To generalize, we the so-called “Bor” or “Twic East” around the globe are divided simply because of the name Bor. I will limit my generalization to the United States and Australia because I live in both places.

In 2009, the Dinka “Bor” in America elected their President in Michigan State, of which I was one of the voters. His name is Abraham Deng Lueth. The acronym is Greater Bor Community-USA ( Some people from Australia and Canada came to cast their votes. There were disagreements, which let some people to leave the meeting because they didn’t like the “domination of Dinka Bor” name as an acronym. These individuals were half my age, and I was born sometimes in 1983 when Kerubino Kuanyin Bol surprised the Jalaba in Madingbor. Luckily enough, the meeting went on and we elected our leaders. There is no doubt that these leaders have been working day and night to help our communities here aboard or back home, but they are weak because we the community don’t have their full support because of this name. Some individuals might argue that they are doing well because they are raising funds. To offer my judgment, some of us just do it to be politically correct or to keep our constituents.

For example, I, the author, know someone who nominated himself to be a Bor leader, but in the low, he denies the name and claimed that he’s not from Bor. He first identifies himself with his ‘sub clan’ over Bor.  How absurd can this be! What progress do we expect from this individual? Is he a “political prostitute” or is he lost in the system.

The same year, I went to Australia and I was fortunate to meet my uncles, aunts, mothers, sisters, brothers, and friends during a Bor meeting. I felt like I was back in Kakuma refugee camp in Kenya. The meeting was well attended, but fights broke out over personal issues. However, what baffle me is what I later realized that the meeting didn’t include everyone except those from “Gok” and “Athoc”. I wasn’t sure if these two sections were the ‘legitimate’ “Bor”. Interestingly, the “Twic East” and Duken” were holding their meetings separately. I would assume their meeting pertain development in Jonglei State similar to the Bor Community.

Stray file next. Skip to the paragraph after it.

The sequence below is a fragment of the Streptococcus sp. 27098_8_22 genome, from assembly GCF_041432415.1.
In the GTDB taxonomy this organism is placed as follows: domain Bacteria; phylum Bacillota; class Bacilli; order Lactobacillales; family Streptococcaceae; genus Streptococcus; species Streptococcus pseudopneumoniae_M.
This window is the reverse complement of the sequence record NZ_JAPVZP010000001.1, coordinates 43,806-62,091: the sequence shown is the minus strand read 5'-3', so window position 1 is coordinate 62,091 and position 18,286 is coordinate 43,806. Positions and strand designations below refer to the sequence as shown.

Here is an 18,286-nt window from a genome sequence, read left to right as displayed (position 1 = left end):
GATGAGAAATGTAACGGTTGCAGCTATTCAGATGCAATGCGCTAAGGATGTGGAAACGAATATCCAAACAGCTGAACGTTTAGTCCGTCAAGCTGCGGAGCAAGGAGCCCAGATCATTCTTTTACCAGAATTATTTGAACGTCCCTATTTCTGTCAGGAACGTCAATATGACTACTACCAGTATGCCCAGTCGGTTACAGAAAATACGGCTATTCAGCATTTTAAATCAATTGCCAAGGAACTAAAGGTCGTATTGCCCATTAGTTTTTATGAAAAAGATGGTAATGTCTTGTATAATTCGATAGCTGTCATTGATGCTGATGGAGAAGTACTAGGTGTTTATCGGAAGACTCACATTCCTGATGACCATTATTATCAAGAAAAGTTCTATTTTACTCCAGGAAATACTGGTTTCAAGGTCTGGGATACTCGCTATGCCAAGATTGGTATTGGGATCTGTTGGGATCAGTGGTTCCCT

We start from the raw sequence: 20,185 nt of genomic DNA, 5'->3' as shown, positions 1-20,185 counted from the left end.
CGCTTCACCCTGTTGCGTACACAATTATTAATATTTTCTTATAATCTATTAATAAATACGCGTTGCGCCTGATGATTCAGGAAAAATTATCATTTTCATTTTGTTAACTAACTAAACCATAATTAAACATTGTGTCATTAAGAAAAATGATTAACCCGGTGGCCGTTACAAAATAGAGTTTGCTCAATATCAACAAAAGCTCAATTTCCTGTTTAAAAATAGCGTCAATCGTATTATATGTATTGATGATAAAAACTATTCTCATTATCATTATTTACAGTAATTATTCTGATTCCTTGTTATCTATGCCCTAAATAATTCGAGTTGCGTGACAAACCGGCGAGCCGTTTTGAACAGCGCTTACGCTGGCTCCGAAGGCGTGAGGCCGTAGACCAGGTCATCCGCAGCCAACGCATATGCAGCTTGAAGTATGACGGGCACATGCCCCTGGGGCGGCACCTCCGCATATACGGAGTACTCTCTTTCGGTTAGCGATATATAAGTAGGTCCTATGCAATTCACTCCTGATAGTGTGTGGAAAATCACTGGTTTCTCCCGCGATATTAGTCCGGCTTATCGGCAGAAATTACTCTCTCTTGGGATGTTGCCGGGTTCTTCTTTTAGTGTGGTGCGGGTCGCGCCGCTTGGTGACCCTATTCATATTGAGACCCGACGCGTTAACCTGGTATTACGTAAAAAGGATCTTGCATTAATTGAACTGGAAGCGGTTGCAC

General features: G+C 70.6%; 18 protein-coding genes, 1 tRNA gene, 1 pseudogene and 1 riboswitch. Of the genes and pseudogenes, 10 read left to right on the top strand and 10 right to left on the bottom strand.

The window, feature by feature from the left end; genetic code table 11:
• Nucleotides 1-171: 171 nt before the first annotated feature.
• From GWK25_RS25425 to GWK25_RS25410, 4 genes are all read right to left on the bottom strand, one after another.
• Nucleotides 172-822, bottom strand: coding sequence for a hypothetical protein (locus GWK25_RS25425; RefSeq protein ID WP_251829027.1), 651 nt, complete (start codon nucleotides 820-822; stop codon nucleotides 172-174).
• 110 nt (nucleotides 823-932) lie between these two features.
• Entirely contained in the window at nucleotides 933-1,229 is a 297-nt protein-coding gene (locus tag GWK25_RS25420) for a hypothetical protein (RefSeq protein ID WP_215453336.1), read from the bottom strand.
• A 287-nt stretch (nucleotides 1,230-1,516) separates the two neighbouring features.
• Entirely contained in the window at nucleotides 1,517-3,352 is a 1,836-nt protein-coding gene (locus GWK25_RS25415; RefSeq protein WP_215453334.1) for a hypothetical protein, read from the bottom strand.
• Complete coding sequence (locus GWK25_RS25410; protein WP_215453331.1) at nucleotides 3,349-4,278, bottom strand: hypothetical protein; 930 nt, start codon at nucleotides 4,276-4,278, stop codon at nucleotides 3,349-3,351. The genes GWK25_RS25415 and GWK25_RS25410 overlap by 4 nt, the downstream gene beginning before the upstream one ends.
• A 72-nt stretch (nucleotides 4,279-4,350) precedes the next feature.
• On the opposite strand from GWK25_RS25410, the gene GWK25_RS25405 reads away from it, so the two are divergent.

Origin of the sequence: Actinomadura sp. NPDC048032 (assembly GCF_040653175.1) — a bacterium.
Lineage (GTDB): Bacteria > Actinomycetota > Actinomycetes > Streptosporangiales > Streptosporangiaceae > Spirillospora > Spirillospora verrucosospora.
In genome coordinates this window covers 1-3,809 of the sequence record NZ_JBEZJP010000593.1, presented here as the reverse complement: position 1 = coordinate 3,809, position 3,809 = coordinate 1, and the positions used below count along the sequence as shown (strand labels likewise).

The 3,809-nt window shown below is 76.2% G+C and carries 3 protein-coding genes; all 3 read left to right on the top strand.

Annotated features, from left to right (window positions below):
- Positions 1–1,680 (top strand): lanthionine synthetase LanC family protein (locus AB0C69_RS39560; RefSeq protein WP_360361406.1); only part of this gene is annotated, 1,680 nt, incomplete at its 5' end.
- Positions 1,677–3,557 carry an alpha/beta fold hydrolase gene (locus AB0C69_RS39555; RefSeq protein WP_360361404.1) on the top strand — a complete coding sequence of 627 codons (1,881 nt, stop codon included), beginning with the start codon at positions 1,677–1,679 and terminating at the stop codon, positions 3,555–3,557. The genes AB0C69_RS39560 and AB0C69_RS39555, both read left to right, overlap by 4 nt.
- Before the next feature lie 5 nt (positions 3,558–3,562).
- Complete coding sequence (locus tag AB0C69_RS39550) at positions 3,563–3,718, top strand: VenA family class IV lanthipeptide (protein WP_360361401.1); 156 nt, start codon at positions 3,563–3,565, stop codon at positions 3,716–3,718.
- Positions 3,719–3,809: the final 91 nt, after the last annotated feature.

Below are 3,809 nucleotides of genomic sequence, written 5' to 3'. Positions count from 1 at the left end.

My question is why are some people blindfolding the entire community to be part of “Bor” while in fact they don’t really embrace the name? Why are we raising funds in the name of “Bor” while in fact there are some people who want to serve their respective clans? How sustainable are these projects if we aren’t united to support them? Does anyone notice this trend or am I missing something?

Since “Bor” is denied by many people because it doesn’t represent them, we should go our separate ways in order to bring development in our villages. This doesn’t mean we hate each other, but to ease up these unresolved tensions in the meetings.  Whether the legitimate “Bor” meet together in Australia, the “Twic East” and the Duken individually, it doesn’t matter as long as they are planning to help people back home. The Greater Bor Community in the United States on the other hand, is even more confused like a child brought up in a village and relocated to a cattle camp for the first time. There are a lot of ambiguities because people don’t know who to support. This attitude is one of many reasons why people are reluctant to be part of development. How do we avoid this?

In my opinion, we should not raise funds in the name of “Greater Bor Community” here in the U.S because this name offends others who believe they are marginalized under this name. This thinking prevents them from helping our communities. We hope this thinking will cease since we are getting ‘higher education’, but it is not happening. Perhaps the wise Dinka man who said “a horse can finish University, and he will finish as a horse” was right. This is a direct translation. We shouldn’t forget that when the Murle raiders attack the Dinka in Jonglei State, they don’t say let’s go and raid “Bor”, “Twic East” and Duken for their children and cattle. In BOR POLITICALLY POOR POLITICIANS, Tearz Ayuen writes, “For how long will Bor people drink water straight from frog ponds? Even when the other South Sudanese middle-aged men are proudly developing pot-bellies as a result of Comprehensive Peace Agreement, Bor men still have flat stomachs. In case you spot a Bor male adult with a big belly in Bor town, he must be suffering from bilharzia or tapeworm that normally enlarges the belly. The dude still drinks dirty water!” Let’s keep Bor for political purpose, and let’s get down to business!